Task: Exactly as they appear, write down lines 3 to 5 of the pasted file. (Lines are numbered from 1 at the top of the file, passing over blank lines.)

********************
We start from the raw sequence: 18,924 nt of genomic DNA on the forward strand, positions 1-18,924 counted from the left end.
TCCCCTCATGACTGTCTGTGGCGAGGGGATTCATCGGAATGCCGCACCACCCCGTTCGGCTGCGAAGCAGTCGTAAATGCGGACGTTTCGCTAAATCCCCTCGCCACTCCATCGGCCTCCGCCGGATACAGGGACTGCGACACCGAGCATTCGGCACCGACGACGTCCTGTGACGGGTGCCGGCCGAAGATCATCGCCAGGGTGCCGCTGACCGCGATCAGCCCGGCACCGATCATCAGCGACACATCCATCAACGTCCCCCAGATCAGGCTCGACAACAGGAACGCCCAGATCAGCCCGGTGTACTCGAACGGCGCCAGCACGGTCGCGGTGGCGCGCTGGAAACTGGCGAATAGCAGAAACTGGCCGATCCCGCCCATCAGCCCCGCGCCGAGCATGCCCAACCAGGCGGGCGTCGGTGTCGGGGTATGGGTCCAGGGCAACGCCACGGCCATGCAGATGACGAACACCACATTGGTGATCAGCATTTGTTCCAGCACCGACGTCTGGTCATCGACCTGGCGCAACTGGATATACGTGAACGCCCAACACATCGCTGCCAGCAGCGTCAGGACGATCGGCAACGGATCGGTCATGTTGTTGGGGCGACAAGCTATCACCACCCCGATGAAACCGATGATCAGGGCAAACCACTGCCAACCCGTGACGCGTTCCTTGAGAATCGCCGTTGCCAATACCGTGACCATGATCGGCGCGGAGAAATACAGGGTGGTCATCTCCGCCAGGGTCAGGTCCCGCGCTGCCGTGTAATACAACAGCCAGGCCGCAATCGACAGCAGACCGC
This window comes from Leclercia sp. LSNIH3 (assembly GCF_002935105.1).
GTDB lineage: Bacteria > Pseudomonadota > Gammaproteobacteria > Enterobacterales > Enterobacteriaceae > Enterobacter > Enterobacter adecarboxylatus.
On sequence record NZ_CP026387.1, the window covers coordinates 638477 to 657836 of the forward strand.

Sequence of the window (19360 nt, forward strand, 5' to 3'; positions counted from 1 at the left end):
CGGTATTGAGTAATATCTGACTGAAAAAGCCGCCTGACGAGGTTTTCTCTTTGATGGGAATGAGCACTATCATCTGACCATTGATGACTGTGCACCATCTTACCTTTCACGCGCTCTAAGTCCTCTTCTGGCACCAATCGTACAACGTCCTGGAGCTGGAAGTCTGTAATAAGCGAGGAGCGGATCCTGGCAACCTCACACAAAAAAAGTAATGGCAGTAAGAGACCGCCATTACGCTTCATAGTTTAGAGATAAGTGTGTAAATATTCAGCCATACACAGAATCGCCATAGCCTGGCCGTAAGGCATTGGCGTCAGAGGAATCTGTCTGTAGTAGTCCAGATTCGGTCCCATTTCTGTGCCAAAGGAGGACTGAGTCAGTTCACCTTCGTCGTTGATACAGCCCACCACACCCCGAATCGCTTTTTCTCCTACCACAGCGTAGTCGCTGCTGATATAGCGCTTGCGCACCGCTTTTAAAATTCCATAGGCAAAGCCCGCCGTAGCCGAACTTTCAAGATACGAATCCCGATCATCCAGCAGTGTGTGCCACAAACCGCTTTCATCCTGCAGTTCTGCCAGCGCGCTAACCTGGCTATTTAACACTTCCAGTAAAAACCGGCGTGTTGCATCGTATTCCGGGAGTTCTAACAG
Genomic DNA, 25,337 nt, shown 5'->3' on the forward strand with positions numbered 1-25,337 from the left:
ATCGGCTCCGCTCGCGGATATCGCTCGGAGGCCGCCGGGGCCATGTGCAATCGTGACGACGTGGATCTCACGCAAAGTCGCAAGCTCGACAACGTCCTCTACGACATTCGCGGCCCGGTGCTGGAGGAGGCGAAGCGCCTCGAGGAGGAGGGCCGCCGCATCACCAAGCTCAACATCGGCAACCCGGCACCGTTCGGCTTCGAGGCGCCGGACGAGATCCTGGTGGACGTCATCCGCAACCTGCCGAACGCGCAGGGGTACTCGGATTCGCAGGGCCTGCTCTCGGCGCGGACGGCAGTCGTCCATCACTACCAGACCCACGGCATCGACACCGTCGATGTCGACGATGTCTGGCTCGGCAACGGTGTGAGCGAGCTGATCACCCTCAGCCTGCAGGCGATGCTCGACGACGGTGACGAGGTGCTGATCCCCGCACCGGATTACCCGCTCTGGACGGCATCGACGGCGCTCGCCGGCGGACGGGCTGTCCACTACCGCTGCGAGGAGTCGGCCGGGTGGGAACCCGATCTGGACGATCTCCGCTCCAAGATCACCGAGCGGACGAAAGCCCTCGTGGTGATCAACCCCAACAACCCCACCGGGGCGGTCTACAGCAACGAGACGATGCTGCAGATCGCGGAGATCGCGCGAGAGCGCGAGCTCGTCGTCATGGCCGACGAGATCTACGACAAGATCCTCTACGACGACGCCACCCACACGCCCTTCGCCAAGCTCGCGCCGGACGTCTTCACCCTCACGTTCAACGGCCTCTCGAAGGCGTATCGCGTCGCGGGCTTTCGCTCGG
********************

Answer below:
This window comes from Leclercia sp. LSNIH3 (assembly GCF_002935105.1).
GTDB lineage: Bacteria > Pseudomonadota > Gammaproteobacteria > Enterobacterales > Enterobacteriaceae > Enterobacter > Enterobacter adecarboxylatus.
On sequence record NZ_CP026387.1, the window covers coordinates 638477 to 657836 of the forward strand.